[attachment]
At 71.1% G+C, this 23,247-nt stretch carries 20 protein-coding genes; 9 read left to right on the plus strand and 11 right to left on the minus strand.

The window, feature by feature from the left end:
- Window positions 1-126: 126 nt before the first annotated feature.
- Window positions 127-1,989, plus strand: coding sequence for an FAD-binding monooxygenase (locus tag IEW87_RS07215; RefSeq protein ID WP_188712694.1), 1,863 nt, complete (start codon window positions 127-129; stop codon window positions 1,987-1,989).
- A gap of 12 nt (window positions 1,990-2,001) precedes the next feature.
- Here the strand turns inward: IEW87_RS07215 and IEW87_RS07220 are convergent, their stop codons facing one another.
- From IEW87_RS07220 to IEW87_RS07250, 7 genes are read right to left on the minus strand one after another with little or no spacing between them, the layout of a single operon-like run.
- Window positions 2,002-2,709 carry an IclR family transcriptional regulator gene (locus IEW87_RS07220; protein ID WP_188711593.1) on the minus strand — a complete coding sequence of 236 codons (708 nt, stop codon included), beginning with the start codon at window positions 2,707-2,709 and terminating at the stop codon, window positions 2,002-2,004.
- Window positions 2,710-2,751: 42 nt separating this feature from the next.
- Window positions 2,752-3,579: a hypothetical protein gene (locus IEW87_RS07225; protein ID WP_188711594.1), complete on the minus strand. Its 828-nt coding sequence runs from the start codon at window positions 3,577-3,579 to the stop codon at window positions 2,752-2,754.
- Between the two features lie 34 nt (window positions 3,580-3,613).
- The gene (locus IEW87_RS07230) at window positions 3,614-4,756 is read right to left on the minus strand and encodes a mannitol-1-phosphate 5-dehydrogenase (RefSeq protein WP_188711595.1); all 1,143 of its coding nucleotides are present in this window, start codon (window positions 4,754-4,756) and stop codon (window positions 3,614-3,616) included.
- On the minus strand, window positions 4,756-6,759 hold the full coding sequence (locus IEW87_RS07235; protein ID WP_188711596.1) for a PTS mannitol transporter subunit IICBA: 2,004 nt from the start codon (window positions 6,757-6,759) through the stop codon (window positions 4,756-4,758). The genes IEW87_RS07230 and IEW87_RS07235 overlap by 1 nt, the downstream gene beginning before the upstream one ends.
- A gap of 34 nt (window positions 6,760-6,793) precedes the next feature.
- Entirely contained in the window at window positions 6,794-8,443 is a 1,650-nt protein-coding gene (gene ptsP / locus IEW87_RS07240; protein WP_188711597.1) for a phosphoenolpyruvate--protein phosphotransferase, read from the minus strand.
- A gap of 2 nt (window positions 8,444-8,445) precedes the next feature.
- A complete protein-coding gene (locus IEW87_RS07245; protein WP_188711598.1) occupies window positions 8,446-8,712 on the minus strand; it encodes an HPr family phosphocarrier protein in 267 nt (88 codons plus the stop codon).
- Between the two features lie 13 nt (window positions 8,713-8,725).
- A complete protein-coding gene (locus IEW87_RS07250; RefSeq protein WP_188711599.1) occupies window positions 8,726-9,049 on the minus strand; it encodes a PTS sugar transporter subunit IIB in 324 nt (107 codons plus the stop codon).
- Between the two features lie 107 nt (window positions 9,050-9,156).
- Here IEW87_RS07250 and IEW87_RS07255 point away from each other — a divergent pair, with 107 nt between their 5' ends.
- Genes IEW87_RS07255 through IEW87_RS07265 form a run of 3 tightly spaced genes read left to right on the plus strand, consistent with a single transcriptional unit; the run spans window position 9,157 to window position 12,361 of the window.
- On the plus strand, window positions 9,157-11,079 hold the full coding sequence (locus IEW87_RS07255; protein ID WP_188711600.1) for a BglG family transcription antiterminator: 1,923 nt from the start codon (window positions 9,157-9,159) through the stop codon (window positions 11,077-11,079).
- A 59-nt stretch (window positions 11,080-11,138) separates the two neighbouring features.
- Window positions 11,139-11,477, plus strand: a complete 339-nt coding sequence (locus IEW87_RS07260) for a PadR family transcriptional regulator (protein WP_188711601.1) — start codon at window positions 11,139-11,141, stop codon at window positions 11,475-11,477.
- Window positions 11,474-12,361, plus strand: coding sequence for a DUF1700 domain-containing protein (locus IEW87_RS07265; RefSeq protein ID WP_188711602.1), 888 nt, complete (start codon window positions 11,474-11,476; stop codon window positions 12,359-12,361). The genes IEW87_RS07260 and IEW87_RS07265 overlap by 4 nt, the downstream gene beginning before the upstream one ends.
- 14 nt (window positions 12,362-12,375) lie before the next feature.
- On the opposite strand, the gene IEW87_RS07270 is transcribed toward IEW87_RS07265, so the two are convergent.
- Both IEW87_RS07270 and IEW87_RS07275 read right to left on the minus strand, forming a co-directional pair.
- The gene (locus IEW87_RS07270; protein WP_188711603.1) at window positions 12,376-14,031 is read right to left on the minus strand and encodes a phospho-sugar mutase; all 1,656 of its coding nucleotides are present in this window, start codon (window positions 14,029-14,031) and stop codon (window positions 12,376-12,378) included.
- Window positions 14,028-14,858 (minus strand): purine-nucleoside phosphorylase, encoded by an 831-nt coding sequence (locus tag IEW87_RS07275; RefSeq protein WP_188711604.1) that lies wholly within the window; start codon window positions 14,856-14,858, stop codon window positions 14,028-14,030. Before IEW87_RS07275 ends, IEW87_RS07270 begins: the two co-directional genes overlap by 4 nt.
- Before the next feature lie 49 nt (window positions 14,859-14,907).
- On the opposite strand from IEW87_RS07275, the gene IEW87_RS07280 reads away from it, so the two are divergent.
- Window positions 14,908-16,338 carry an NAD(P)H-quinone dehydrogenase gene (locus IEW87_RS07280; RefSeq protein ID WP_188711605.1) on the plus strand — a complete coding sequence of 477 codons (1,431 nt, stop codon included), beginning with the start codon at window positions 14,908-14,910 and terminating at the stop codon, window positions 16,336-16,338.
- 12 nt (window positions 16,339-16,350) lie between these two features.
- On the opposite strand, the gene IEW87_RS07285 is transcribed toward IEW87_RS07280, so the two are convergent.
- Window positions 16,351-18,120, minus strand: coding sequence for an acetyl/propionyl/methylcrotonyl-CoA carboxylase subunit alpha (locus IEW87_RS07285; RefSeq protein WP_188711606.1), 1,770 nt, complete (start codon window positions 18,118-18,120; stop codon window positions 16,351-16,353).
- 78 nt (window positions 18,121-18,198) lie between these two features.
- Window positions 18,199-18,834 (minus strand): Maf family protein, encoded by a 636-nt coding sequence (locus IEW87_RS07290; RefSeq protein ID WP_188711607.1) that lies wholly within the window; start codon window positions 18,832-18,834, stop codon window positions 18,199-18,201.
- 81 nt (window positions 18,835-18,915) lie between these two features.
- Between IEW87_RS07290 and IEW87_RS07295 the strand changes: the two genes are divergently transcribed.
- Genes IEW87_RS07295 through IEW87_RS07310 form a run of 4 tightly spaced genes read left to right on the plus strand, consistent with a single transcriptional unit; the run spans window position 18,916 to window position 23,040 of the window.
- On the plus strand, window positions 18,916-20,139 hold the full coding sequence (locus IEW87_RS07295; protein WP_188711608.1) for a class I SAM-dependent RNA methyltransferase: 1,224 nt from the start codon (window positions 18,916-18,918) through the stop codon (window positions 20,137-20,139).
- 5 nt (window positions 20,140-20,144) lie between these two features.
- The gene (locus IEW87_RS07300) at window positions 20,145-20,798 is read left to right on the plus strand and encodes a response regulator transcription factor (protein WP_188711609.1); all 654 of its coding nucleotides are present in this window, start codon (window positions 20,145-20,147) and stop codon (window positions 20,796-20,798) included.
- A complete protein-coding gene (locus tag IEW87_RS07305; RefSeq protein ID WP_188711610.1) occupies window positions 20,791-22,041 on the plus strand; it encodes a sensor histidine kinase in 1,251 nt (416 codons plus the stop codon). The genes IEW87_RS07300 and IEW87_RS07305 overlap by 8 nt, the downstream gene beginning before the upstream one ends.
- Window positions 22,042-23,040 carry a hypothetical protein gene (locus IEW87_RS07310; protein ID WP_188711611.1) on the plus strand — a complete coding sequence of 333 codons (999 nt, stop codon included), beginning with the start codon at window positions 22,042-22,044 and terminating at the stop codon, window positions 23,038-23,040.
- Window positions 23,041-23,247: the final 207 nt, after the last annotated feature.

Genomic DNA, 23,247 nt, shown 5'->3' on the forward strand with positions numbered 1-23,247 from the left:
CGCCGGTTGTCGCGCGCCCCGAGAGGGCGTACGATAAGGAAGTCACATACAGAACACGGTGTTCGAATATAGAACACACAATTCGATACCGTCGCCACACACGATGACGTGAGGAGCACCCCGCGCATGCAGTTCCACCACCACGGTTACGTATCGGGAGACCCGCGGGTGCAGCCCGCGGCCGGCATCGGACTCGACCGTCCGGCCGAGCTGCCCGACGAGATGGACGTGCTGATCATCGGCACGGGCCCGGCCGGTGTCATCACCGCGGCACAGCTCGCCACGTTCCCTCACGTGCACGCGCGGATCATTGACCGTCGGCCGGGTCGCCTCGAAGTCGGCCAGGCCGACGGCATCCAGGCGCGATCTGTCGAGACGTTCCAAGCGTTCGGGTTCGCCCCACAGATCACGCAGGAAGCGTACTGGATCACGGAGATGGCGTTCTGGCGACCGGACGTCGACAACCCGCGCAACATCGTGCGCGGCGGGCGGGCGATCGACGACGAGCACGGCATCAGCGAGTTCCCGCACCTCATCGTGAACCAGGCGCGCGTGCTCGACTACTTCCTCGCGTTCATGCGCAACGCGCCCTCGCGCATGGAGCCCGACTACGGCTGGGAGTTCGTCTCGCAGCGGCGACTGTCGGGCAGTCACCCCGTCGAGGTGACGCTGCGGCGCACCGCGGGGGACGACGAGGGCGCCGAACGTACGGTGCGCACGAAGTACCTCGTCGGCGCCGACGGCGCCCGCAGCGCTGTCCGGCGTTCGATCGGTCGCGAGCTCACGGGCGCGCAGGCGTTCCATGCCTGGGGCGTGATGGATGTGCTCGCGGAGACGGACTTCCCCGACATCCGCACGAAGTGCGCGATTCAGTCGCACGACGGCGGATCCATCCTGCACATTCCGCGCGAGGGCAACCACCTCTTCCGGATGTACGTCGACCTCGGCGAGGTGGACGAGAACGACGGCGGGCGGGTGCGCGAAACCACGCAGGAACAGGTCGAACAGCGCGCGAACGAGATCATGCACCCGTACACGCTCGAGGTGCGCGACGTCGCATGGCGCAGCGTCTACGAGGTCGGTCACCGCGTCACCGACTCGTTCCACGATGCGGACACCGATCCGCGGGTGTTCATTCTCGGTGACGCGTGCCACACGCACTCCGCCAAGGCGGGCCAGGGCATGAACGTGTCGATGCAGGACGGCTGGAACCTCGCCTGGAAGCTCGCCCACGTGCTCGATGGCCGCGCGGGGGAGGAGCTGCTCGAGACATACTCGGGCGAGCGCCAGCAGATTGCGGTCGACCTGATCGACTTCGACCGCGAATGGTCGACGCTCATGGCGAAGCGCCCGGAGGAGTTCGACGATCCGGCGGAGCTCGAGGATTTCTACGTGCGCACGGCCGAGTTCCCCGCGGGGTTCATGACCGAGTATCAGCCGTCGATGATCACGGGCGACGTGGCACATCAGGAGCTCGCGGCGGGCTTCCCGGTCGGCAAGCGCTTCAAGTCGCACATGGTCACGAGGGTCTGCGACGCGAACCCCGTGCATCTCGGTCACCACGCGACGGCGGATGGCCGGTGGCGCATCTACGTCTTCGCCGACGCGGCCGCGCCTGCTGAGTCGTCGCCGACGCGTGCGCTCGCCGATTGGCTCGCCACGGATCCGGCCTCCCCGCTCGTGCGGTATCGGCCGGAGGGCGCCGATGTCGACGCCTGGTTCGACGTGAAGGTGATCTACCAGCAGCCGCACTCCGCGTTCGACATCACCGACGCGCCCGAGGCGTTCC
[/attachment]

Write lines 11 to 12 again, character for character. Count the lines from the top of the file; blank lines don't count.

- Between the two features lie 34 nt (window positions 3,580-3,613).
- The gene (locus IEW87_RS07230) at window positions 3,614-4,756 is read right to left on the minus strand and encodes a mannitol-1-phosphate 5-dehydrogenase (RefSeq protein WP_188711595.1); all 1,143 of its coding nucleotides are present in this window, start codon (window positions 4,754-4,756) and stop codon (window positions 3,614-3,616) included.